DNS server addresses can be manually or automatically assigned. Network administrators are often responsible for manually assigning DNS server addresses on servers and other devices, while DHCP is used to automatically assign DNS server addresses to clients.
Although it is common for companies and organizations to manage their own DNS servers, any reachable DNS server can be used to resolve names. Small office and home office (SOHO) users often rely on the DNS server maintained by their ISP for name resolution. ISP-maintained DNS servers are assigned to SOHO customers via DHCP. Additionally, Google maintains a public DNS server that can be used by anyone and it is very useful for testing. The IPv4 address of Google’s public DNS server is 126.96.36.199 and 2001:4860:4860::8888 for its IPv6 DNS address.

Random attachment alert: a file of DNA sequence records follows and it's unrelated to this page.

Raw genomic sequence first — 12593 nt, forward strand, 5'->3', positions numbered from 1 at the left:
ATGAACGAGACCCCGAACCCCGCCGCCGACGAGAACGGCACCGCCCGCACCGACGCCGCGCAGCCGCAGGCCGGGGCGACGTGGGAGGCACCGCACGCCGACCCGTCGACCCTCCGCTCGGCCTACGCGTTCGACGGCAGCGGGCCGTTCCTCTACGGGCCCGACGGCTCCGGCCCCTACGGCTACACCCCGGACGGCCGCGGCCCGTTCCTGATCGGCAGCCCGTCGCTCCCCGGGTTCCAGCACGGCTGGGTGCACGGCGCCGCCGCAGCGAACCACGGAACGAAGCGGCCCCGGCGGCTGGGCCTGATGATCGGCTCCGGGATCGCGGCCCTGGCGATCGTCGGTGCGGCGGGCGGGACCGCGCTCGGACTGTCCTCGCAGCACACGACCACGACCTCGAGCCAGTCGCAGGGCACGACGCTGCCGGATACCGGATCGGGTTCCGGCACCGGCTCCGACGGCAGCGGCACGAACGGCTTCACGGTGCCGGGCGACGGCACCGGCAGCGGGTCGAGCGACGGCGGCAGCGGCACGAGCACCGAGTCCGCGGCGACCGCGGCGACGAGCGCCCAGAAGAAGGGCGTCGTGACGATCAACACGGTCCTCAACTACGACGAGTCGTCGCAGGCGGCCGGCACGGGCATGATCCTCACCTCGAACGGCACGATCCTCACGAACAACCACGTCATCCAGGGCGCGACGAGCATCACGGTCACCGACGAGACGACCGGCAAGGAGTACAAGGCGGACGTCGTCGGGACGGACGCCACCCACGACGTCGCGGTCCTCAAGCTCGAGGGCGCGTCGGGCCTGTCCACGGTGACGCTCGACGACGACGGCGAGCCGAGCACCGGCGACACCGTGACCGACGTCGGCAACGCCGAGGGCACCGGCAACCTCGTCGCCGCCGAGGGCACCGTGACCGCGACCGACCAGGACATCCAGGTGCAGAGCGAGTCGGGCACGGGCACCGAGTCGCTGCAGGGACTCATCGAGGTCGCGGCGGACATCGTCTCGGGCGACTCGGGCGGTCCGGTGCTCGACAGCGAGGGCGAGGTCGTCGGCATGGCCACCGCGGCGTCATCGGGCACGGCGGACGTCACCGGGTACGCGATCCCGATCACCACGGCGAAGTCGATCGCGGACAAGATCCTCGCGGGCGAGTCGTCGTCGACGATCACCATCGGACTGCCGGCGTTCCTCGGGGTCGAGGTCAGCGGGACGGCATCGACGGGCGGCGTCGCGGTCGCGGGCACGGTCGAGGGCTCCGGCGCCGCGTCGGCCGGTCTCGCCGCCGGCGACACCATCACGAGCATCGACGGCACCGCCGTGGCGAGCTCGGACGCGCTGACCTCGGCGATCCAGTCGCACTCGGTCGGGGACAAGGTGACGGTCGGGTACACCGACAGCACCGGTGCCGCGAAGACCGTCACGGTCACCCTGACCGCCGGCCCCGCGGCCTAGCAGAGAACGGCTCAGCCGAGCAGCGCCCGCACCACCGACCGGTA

Cisco offers OpenDNS which provides secure DNS service by filtering phishing and some malware sites. You can change your DNS address to 188.8.131.52 and 184.108.40.206 in the Preferred DNS server and Alternate DNS server fields. Advanced features such as web content filtering and security are available to families and businesses.
Use the ipconfig /all as shown to verify which DNS server is in use by the Windows computer.
The nslookup command is another useful DNS troubleshooting tool for PCs. With nslookup a user can manually place DNS queries and analyze the DNS response. The nslookup command shows the output for a query for www.cisco.com. Notice you can also simply enter an IP address and nslookup will resolve the name.